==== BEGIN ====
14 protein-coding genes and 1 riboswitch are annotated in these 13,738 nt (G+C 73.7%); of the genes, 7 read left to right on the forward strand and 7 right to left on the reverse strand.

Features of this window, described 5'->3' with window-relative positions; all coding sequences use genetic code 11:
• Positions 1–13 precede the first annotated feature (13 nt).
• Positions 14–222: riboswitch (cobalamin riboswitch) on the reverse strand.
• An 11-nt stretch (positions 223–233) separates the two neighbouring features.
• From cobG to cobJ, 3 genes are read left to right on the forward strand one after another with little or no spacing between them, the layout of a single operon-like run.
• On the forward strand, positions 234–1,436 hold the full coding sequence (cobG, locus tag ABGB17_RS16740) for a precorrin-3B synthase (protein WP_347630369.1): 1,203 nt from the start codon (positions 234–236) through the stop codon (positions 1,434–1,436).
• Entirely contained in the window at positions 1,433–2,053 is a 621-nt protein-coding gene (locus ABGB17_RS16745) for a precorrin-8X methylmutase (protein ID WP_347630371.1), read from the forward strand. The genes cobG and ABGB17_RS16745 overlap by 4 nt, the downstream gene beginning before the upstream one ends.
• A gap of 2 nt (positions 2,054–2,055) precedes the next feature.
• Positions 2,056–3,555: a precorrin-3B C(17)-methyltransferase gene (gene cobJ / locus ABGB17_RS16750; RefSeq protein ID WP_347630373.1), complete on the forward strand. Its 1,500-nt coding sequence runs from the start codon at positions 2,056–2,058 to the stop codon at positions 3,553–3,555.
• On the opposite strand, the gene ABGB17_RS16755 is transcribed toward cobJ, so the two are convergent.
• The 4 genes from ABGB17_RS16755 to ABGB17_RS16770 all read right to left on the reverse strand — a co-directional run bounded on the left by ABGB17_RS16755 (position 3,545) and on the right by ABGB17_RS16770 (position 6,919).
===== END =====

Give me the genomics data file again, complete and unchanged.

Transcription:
14 protein-coding genes and 1 riboswitch are annotated in these 13,738 nt (G+C 73.7%); of the genes, 7 read left to right on the forward strand and 7 right to left on the reverse strand.

Features of this window, described 5'->3' with window-relative positions; all coding sequences use genetic code 11:
• Positions 1–13 precede the first annotated feature (13 nt).
• Positions 14–222: riboswitch (cobalamin riboswitch) on the reverse strand.
• An 11-nt stretch (positions 223–233) separates the two neighbouring features.
• From cobG to cobJ, 3 genes are read left to right on the forward strand one after another with little or no spacing between them, the layout of a single operon-like run.
• On the forward strand, positions 234–1,436 hold the full coding sequence (cobG, locus tag ABGB17_RS16740) for a precorrin-3B synthase (protein WP_347630369.1): 1,203 nt from the start codon (positions 234–236) through the stop codon (positions 1,434–1,436).
• Entirely contained in the window at positions 1,433–2,053 is a 621-nt protein-coding gene (locus ABGB17_RS16745) for a precorrin-8X methylmutase (protein ID WP_347630371.1), read from the forward strand. The genes cobG and ABGB17_RS16745 overlap by 4 nt, the downstream gene beginning before the upstream one ends.
• A gap of 2 nt (positions 2,054–2,055) precedes the next feature.
• Positions 2,056–3,555: a precorrin-3B C(17)-methyltransferase gene (gene cobJ / locus ABGB17_RS16750; RefSeq protein ID WP_347630373.1), complete on the forward strand. Its 1,500-nt coding sequence runs from the start codon at positions 2,056–2,058 to the stop codon at positions 3,553–3,555.
• On the opposite strand, the gene ABGB17_RS16755 is transcribed toward cobJ, so the two are convergent.
• The 4 genes from ABGB17_RS16755 to ABGB17_RS16770 all read right to left on the reverse strand — a co-directional run bounded on the left by ABGB17_RS16755 (position 3,545) and on the right by ABGB17_RS16770 (position 6,919).